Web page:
interior of book tower in Prague Municipal Library

How Delightful?

Thoughts on The Delightful Life of a Suicide Pilot, Colin Cotterill (Soho Press, 2020).
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Since The Coroner’s Lunch, we (the readers in our household) have read several (not all) of Colin Cotterill’s tales of the exploits of Dr. Siri Paiboun, Laotian forensic pathologist, former freedom fighter, and wry commentator on post-revolutionary state bureaucracy.

cover of the book showing mountain, water, parachute

Also, on occasion, spirit traveler. I ought to mention that most of the time while I’m reading these books I never know what’s going on. Let’s call them “bemusing.”

But also fun to read, despite the disorientation.

This one features a mysterious diary written in Japanese and Lao that mysteriously falls into the hands of the allegedly retired doctor, and more than one set of nefarious plots that intertwine across time and space, and require a good deal of travel, by foot and boat and helicopter, to untangle and resolve.

LSL – Laotian as a second language – is learned. Tall tales are told. Literary puzzles are posed. Heroism rises to the surface. It’s all just barely believable, enough.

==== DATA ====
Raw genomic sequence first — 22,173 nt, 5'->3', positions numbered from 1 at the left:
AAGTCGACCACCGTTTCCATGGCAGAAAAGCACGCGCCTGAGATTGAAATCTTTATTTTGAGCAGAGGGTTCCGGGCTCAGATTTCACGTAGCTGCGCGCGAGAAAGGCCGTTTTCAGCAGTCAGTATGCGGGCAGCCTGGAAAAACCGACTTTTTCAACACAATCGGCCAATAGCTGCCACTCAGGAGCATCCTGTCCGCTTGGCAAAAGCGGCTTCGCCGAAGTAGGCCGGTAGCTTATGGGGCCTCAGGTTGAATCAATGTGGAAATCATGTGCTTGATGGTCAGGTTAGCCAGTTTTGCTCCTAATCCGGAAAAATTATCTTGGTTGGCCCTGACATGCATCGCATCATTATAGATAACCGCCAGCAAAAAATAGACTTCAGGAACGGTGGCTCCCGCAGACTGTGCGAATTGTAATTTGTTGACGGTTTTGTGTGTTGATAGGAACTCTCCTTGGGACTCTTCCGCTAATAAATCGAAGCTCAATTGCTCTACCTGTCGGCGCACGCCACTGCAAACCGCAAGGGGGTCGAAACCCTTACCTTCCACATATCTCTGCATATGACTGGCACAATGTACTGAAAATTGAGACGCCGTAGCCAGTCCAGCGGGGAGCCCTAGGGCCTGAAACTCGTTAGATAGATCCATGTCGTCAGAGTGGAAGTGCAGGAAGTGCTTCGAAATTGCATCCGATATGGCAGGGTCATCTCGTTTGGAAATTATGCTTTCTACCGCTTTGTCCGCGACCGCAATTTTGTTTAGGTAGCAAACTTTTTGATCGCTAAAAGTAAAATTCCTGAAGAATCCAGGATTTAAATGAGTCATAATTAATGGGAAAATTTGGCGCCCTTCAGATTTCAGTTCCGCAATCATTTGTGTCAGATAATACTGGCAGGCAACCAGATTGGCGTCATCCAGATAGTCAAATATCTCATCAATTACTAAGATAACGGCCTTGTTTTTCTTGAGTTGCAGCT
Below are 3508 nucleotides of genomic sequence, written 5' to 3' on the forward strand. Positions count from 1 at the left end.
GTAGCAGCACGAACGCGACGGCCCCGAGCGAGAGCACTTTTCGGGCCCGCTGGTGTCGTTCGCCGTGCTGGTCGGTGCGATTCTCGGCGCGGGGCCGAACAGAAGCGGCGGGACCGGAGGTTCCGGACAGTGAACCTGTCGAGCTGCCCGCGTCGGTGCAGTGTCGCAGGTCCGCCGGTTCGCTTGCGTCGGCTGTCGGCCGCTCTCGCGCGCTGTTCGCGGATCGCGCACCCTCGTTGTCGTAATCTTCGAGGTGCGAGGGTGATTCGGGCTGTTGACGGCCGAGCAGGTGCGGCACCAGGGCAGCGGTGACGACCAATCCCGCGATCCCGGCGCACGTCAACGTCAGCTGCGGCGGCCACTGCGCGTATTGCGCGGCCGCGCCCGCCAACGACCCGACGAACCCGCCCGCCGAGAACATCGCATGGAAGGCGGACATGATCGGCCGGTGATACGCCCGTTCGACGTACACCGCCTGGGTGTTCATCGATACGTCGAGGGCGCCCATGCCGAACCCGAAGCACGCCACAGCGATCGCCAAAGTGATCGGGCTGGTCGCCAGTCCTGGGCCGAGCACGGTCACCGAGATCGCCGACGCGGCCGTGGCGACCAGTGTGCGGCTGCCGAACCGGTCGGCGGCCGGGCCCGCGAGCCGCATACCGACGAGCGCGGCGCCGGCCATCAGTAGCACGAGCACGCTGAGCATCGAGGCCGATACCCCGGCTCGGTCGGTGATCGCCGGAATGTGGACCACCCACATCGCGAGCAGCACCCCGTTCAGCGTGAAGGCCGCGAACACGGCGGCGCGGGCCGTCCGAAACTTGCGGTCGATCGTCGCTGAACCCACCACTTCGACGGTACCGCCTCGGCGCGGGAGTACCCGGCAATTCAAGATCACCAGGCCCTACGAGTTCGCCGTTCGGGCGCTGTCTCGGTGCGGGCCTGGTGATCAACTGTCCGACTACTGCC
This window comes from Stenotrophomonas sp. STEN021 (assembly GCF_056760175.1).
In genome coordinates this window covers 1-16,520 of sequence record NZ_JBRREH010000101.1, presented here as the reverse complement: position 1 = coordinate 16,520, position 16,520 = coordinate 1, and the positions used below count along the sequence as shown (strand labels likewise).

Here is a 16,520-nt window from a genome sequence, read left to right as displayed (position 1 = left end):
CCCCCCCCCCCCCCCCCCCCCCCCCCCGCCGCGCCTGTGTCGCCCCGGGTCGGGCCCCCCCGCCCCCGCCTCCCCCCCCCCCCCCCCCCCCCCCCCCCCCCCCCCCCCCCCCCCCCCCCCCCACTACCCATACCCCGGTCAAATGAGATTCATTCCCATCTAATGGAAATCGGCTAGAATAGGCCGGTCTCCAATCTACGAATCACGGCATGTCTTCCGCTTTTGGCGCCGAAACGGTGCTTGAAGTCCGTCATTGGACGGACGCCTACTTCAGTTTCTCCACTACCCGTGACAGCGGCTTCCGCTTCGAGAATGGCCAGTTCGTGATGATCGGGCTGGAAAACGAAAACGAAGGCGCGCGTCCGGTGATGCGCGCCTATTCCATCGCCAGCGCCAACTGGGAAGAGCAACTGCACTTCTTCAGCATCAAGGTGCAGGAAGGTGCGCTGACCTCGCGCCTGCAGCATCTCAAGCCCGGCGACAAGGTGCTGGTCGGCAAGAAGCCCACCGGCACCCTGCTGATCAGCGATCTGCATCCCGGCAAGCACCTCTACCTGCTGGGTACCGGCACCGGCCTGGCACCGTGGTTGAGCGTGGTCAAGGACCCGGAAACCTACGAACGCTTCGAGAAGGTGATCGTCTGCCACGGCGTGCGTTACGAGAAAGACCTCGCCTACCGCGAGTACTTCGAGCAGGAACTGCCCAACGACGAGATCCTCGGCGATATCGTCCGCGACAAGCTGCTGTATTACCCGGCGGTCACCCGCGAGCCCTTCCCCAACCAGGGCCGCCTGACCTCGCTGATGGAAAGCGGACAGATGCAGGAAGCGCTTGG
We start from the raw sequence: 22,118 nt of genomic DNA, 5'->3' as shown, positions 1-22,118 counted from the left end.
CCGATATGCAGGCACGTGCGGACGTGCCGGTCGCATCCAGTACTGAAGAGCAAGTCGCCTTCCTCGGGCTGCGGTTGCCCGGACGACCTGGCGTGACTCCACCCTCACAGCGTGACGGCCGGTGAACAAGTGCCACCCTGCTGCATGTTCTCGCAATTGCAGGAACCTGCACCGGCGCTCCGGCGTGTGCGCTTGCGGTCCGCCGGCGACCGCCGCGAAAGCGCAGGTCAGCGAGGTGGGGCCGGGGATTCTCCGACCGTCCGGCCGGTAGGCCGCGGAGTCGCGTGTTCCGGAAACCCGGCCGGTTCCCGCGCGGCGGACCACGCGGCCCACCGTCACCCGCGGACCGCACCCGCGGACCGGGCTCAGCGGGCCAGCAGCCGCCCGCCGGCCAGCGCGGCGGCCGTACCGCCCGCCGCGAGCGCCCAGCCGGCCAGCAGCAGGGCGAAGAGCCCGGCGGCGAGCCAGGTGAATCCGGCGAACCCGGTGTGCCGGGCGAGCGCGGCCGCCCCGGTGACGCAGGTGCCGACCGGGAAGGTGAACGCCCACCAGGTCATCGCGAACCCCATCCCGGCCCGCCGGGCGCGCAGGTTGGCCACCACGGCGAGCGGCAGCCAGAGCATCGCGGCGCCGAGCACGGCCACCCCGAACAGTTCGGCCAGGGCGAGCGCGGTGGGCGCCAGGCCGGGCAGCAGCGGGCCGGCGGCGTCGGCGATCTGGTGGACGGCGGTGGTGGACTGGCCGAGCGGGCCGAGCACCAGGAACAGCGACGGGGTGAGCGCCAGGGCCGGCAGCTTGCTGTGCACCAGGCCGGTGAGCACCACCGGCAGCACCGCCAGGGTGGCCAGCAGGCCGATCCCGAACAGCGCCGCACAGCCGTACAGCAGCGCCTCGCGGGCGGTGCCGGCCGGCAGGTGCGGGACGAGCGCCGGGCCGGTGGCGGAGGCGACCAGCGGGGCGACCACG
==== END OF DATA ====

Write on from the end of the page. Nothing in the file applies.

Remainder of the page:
Killing is wrong and very bad, but detective fiction is for fun. This creates a particular sort of contradiction, or cognitive dissonance. How that gets managed gives detective stories their distinctive flavors. Cotterill’s fiction is fantastically juicy, with notes of experience-with-bureaucracy realism.

The heart of this genre is the ingenious triumph of good over evil. Despite the ingenuity of evil, the greater ingenuity of good is supposed to prevail. Cotterill respects the conventions, and creates the appropriate amount of tension as to how on earth he, or rather the protagonists, will manage that along the way.

I found The Delightful Life of a Suicide Pilot as delightful as its title suggests.
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[An installment of the “Read Me” Project.]
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A circular view of an endless stack of books

Surrounded by books.

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